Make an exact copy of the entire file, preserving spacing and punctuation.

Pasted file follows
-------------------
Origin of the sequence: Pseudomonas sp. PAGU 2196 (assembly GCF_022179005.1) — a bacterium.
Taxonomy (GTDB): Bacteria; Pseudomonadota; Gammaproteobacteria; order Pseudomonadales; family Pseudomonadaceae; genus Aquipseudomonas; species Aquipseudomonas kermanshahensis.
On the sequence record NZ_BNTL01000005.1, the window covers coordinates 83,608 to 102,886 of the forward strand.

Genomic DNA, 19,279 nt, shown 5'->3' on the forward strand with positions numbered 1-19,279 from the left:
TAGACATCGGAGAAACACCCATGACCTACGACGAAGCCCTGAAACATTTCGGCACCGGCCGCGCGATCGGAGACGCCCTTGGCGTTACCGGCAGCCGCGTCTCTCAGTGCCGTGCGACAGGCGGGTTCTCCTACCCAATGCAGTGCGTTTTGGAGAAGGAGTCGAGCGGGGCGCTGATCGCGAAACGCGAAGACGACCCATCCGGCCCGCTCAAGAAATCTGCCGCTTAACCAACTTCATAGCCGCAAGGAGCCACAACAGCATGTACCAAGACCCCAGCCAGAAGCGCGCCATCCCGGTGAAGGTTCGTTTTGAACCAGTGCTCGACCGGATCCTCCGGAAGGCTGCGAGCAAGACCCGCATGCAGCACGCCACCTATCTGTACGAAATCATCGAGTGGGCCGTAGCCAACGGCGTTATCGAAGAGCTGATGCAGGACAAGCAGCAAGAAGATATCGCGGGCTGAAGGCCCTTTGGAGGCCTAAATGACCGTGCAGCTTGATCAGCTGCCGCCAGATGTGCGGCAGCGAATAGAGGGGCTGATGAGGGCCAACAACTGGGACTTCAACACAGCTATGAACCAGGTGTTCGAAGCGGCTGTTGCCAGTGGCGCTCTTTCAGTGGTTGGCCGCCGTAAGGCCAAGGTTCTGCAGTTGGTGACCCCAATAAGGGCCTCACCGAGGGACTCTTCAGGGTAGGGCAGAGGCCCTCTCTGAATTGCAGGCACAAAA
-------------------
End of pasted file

Origin of the sequence: Pseudomonas sp. PAGU 2196 (assembly GCF_022179005.1) — a bacterium.
Taxonomy (GTDB): Bacteria; Pseudomonadota; Gammaproteobacteria; order Pseudomonadales; family Pseudomonadaceae; genus Aquipseudomonas; species Aquipseudomonas kermanshahensis.
On the sequence record NZ_BNTL01000005.1, the window covers coordinates 83,608 to 102,886 of the forward strand.

Genomic DNA, 19,279 nt, shown 5'->3' on the forward strand with positions numbered 1-19,279 from the left:
TAGACATCGGAGAAACACCCATGACCTACGACGAAGCCCTGAAACATTTCGGCACCGGCCGCGCGATCGGAGACGCCCTTGGCGTTACCGGCAGCCGCGTCTCTCAGTGCCGTGCGACAGGCGGGTTCTCCTACCCAATGCAGTGCGTTTTGGAGAAGGAGTCGAGCGGGGCGCTGATCGCGAAACGCGAAGACGACCCATCCGGCCCGCTCAAGAAATCTGCCGCTTAACCAACTTCATAGCCGCAAGGAGCCACAACAGCATGTACCAAGACCCCAGCCAGAAGCGCGCCATCCCGGTGAAGGTTCGTTTTGAACCAGTGCTCGACCGGATCCTCCGGAAGGCTGCGAGCAAGACCCGCATGCAGCACGCCACCTATCTGTACGAAATCATCGAGTGGGCCGTAGCCAACGGCGTTATCGAAGAGCTGATGCAGGACAAGCAGCAAGAAGATATCGCGGGCTGAAGGCCCTTTGGAGGCCTAAATGACCGTGCAGCTTGATCAGCTGCCGCCAGATGTGCGGCAGCGAATAGAGGGGCTGATGAGGGCCAACAACTGGGACTTCAACACAGCTATGAACCAGGTGTTCGAAGCGGCTGTTGCCAGTGGCGCTCTTTCAGTGGTTGGCCGCCGTAAGGCCAAGGTTCTGCAGTTGGTGACCCCAATAAGGGCCTCACCGAGGGACTCTTCAGGGTAGGGCAGAGGCCCTCTCTGAATTGCAGGCACAAAA